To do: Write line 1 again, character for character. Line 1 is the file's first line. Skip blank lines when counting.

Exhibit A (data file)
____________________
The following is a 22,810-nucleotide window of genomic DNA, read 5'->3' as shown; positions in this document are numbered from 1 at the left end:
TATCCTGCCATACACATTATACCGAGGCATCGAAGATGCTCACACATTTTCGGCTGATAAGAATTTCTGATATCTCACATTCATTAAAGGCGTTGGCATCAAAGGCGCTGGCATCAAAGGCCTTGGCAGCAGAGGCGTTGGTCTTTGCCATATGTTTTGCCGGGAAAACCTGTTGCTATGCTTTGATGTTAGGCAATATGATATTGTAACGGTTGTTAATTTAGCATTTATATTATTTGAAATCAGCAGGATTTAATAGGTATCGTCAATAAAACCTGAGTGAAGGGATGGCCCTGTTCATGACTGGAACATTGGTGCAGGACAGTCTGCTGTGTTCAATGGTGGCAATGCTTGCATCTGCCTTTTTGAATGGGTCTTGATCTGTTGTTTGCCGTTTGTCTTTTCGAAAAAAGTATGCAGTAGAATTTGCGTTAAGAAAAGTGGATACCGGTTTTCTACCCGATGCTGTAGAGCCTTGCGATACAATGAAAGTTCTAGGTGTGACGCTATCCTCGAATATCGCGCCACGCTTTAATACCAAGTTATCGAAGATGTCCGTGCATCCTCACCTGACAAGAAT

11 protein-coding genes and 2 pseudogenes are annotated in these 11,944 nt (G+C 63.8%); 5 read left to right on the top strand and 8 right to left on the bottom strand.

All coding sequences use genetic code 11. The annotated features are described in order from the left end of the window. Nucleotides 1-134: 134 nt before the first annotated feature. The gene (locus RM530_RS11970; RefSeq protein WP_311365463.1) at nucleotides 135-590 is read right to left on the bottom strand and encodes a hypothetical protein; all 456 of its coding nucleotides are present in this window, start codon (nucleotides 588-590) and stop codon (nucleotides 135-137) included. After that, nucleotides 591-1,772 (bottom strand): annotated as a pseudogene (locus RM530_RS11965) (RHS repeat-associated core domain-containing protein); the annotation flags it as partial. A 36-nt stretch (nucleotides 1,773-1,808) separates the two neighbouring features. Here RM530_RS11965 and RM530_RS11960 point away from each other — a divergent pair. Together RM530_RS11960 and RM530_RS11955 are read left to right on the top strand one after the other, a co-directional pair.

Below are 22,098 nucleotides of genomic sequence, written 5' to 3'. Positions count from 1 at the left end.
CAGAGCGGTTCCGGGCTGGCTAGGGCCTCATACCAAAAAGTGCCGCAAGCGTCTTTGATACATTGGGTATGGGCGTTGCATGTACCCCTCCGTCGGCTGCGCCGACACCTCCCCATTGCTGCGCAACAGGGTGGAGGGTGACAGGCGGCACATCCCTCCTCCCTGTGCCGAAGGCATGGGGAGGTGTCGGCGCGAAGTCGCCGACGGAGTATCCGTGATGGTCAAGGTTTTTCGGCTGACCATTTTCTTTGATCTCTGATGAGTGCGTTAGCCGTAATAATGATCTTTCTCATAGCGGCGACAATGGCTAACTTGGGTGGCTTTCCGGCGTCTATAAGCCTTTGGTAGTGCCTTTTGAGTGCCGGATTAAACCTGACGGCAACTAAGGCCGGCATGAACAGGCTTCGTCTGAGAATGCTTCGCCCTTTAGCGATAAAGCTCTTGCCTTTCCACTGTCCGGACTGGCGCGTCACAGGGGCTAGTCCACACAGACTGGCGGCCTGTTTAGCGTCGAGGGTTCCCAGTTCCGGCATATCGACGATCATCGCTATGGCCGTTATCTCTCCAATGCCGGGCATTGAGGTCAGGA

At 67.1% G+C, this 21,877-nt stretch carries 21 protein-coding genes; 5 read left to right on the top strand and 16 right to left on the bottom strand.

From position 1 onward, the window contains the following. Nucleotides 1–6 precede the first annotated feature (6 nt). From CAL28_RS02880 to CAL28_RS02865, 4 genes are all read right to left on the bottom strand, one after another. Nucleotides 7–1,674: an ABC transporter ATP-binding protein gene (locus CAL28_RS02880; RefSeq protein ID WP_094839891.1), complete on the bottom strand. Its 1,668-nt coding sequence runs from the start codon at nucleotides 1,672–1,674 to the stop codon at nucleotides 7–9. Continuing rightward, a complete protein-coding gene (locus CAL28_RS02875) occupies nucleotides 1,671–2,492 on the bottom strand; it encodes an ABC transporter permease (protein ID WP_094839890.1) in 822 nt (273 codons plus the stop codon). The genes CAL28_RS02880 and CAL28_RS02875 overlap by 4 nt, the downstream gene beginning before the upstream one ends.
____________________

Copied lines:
The following is a 22,810-nucleotide window of genomic DNA, read 5'->3' as shown; positions in this document are numbered from 1 at the left end: